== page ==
Huntington's disease is an inherited disorder characterised by involuntary movements, as well as psychiatric and cognitive disorders, that occur on average between the ages of 30 and 50. The diagnosis is made on the basis of the motor characteristics of the disease. The diagnostic confidence level, or the extent to which the researcher thinks that the characteristics fit the disease, is used for this. This research shows that this scale is not a reliable instrument for determining the onset of the disease. A small group develops the disease during childhood (paediatric Huntington's disease). In these children, it often takes a long time before the diagnosis is made. Interviews with parents show that although they believe that an earlier diagnosis would have been beneficial for their children, they themselves benefited from postponing the diagnosis due to grief at the loss of, or great concern for, their partner with Huntington's disease. Another group becomes ill at an older age (>60 years; late-onset Huntington's disease). These patients often experience balance problems from the outset of the disease and it is often not clear to them that Huntington's disease runs in the family. This makes it more difficult to diagnose the disease in this group. Huntington's disease is caused by an abnormal elongation in the Huntingtin gene. Repeats between normal and abnormal elongations are called intermediate. There is doubt about whether these people can develop disease symptoms. This dissertation does not find sufficient evidence to substantiate this. People who are at-risk for the disease can have their DNA tested through predictive research. Usually such a person is only seen by a clinical geneticist, but sometimes also by a neurologist. This dissertation shows that patients appreciate being seen also by a neurologist, regardless of the results.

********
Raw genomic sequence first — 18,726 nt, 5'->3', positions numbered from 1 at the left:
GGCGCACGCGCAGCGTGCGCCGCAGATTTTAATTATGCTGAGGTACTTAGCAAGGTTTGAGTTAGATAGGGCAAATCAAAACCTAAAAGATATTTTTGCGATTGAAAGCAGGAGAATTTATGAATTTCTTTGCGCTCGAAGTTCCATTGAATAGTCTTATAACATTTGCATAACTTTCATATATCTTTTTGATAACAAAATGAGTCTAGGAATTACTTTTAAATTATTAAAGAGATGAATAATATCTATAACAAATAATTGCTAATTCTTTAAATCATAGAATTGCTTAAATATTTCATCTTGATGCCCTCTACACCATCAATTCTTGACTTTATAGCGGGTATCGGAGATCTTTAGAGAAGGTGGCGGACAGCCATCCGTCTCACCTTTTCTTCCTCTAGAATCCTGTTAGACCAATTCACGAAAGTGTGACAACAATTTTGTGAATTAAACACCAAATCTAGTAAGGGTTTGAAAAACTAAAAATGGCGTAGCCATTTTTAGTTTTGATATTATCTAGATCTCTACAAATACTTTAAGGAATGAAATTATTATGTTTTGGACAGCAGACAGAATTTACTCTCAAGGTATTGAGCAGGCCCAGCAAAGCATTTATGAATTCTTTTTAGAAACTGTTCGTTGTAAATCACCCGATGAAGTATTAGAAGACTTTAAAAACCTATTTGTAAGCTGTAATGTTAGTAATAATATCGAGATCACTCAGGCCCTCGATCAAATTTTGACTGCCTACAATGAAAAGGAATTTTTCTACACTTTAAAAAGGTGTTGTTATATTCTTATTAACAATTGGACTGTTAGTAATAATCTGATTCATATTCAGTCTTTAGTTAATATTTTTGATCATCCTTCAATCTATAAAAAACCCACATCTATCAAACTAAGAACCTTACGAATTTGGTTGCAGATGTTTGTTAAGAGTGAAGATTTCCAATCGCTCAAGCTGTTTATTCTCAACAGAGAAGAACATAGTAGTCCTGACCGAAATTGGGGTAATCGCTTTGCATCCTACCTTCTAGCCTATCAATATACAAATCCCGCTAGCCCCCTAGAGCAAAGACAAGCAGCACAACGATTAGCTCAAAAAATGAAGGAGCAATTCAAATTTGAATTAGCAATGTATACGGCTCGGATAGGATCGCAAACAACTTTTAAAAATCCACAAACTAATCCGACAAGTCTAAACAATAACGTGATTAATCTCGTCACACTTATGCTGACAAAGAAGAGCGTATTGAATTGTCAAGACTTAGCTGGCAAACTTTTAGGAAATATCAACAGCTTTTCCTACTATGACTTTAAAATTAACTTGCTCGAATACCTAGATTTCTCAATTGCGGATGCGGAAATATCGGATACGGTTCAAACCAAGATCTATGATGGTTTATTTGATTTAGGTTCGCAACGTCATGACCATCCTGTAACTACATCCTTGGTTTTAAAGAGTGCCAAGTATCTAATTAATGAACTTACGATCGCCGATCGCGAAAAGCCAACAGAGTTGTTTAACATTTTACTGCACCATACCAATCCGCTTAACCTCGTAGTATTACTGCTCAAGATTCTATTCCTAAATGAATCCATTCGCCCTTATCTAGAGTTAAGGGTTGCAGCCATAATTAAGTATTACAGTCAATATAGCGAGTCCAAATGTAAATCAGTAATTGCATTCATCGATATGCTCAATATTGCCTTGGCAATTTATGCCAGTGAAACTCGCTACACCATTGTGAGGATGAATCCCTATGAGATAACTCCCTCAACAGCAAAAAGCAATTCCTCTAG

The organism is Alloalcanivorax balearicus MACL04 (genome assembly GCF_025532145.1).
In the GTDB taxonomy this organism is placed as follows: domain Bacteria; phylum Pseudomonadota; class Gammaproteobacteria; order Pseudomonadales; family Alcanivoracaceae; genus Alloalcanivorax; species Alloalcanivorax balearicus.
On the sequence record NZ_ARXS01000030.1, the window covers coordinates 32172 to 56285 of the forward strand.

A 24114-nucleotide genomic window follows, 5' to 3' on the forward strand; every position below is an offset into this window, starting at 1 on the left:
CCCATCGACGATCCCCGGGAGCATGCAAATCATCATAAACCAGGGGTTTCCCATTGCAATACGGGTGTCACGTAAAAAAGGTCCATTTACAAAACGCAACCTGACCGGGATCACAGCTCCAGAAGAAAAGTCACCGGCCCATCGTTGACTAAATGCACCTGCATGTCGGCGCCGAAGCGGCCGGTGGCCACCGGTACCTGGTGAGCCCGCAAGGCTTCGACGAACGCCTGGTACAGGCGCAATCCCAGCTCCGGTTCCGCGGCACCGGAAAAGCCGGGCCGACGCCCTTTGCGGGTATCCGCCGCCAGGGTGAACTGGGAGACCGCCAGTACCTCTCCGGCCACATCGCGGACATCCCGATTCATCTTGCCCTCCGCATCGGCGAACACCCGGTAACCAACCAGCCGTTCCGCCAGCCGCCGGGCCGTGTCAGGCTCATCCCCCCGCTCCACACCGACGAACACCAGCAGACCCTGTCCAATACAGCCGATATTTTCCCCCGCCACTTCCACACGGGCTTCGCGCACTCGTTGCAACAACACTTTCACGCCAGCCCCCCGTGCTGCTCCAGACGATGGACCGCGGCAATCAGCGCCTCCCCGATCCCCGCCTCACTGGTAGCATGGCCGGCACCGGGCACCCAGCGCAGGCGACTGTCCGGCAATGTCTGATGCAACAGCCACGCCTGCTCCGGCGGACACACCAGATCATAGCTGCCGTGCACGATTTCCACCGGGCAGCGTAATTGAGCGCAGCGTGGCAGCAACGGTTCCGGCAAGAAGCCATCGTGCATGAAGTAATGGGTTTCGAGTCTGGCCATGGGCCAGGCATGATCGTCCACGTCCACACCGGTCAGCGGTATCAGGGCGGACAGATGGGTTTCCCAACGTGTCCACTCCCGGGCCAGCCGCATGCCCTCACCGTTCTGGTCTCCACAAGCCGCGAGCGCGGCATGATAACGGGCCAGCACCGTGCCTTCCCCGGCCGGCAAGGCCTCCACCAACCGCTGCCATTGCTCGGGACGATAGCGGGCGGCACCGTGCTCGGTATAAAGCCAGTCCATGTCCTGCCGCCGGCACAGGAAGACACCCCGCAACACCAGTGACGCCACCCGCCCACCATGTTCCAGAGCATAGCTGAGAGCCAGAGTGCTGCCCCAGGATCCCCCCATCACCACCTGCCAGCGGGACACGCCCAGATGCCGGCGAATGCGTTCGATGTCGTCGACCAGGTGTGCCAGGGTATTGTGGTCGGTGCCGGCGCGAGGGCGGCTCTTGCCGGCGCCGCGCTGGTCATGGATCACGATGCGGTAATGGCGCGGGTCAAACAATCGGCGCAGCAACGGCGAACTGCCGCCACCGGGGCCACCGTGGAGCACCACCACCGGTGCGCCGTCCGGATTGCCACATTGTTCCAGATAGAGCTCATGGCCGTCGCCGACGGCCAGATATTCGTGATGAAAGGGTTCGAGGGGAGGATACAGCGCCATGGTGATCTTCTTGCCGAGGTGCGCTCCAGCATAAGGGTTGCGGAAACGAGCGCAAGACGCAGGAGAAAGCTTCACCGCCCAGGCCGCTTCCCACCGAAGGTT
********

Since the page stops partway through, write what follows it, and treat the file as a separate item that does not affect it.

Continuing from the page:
|Award date||6 Nov 2020|
|Place of Publication||Maastricht|
|Publication status||Published - 2020|
- intermediate repeat
- disease onset